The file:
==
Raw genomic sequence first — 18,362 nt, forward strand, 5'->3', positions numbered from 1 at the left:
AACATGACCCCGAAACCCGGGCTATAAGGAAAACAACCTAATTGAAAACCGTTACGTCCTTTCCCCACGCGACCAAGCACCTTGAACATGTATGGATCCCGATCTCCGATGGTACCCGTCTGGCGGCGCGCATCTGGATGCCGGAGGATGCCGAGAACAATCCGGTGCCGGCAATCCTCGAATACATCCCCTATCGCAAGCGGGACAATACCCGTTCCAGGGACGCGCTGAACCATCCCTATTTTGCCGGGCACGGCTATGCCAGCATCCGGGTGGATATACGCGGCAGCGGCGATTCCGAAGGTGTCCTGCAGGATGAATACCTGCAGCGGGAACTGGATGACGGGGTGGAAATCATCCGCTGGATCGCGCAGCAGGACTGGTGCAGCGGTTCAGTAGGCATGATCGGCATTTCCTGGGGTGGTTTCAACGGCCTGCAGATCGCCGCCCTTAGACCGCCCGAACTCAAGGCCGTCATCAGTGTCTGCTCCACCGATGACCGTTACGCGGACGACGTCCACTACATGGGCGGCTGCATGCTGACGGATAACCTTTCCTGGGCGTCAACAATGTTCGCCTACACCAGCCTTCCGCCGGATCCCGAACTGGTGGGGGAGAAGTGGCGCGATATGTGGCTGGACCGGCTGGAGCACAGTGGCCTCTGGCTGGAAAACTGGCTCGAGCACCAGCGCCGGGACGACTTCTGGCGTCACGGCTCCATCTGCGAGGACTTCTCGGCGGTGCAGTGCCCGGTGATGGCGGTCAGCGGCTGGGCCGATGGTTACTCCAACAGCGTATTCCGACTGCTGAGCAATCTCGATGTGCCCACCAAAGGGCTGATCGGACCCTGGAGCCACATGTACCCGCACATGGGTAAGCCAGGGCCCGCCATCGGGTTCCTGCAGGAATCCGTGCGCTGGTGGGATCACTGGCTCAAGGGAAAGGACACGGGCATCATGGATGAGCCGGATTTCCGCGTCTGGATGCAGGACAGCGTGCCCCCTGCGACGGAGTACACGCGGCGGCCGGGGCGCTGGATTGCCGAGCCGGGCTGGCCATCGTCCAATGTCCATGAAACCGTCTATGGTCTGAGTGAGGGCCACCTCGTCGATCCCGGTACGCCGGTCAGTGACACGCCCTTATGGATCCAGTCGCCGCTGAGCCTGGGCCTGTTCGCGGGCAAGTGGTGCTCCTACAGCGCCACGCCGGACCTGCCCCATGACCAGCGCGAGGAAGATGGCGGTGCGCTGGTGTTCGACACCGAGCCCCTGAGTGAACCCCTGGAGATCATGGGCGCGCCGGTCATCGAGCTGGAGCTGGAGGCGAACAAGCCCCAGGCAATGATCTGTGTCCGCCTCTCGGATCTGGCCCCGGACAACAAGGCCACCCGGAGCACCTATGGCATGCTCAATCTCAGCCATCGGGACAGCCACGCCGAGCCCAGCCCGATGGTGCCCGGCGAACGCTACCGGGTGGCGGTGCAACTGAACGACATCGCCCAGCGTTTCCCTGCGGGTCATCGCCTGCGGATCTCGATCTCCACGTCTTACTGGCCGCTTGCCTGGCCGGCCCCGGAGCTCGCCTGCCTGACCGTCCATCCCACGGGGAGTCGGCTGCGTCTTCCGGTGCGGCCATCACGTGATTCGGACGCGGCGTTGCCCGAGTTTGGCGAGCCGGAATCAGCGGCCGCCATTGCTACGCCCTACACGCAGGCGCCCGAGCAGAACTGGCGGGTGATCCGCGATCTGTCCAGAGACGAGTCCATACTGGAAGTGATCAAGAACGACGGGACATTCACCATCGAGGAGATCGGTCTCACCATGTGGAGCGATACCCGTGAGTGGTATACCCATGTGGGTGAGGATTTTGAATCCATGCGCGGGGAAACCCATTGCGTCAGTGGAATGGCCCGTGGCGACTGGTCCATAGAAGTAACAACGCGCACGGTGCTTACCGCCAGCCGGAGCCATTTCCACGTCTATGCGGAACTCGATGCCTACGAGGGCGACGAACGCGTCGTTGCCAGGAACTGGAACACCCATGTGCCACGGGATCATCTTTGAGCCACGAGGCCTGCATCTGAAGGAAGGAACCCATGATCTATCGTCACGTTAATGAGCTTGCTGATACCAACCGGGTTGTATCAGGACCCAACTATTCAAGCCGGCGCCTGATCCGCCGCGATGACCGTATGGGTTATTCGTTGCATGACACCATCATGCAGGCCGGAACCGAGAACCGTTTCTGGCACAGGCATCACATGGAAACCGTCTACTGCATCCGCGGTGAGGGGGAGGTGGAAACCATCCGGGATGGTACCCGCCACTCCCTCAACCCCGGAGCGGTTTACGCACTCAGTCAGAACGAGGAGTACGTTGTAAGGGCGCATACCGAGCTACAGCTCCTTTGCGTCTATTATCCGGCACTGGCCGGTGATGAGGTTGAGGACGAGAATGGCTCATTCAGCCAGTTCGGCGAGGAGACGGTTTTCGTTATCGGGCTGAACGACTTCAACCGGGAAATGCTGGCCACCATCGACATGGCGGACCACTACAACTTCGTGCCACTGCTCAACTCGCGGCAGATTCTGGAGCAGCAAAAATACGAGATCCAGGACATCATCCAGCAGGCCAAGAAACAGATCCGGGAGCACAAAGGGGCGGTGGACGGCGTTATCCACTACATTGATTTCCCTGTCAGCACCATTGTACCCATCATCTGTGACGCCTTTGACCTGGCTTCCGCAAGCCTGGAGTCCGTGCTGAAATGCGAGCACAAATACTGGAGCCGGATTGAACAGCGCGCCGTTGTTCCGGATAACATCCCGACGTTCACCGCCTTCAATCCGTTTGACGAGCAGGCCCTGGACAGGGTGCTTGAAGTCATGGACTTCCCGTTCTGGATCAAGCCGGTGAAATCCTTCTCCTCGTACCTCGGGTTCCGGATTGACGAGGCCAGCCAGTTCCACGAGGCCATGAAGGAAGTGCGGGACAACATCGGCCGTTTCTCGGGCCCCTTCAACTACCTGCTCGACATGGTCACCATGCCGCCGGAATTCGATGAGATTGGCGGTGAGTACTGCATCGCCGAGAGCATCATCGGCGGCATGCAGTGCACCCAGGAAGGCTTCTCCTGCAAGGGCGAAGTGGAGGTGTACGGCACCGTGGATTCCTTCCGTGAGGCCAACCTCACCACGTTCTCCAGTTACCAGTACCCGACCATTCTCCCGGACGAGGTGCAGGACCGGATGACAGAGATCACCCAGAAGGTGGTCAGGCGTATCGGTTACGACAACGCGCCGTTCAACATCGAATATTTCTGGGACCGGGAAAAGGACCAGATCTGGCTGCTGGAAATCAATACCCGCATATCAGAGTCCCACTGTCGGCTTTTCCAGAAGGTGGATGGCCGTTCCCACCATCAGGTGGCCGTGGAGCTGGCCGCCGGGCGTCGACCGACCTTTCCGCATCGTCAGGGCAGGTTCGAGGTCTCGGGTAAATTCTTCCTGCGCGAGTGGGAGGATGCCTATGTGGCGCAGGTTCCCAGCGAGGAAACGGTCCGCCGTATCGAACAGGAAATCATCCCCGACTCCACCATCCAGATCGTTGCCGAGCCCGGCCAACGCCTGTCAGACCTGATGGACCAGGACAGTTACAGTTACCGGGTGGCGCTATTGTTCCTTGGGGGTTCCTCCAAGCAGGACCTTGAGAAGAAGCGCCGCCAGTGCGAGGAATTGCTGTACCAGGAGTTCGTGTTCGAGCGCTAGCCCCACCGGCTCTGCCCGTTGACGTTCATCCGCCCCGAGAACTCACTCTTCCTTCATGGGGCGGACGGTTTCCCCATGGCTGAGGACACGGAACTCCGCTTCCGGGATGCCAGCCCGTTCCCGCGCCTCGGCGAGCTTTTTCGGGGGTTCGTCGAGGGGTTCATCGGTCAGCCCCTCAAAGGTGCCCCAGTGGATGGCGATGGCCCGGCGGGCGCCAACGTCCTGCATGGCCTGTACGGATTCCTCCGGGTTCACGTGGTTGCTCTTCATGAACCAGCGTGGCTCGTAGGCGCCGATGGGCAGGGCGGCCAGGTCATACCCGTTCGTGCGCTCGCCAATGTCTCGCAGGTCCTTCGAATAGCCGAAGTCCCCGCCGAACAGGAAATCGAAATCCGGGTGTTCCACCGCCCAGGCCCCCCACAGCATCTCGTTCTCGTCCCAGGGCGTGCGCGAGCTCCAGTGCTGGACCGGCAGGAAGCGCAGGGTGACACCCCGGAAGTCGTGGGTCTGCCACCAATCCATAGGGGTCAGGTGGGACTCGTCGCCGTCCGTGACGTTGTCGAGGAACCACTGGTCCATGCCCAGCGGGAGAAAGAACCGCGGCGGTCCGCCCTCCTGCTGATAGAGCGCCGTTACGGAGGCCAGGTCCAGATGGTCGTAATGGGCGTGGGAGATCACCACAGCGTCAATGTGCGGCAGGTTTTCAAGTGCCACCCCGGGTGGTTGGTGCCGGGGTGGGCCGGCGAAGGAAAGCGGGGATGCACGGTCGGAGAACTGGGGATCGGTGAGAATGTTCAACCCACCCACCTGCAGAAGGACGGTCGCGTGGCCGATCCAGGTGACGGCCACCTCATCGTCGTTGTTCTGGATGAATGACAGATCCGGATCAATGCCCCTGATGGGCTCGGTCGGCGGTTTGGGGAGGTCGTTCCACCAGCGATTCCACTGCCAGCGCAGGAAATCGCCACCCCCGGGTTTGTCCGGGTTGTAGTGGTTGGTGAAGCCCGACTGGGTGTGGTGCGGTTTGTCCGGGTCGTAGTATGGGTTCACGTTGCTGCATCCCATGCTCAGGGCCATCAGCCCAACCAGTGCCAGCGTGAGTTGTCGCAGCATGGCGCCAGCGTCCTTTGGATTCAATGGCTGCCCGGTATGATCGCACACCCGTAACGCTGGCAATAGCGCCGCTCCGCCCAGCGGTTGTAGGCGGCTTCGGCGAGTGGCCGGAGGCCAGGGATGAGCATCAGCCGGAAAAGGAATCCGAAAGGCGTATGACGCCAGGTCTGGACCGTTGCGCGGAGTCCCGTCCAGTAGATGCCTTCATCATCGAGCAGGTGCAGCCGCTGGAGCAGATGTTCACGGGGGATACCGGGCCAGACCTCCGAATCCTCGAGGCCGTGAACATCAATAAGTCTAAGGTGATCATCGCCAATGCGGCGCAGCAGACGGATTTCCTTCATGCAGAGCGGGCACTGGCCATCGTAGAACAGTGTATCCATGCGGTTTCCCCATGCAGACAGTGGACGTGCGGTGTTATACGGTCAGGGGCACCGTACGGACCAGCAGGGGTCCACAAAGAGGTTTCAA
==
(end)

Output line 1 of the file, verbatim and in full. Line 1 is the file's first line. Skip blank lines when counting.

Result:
Raw genomic sequence first — 18,362 nt, forward strand, 5'->3', positions numbered from 1 at the left: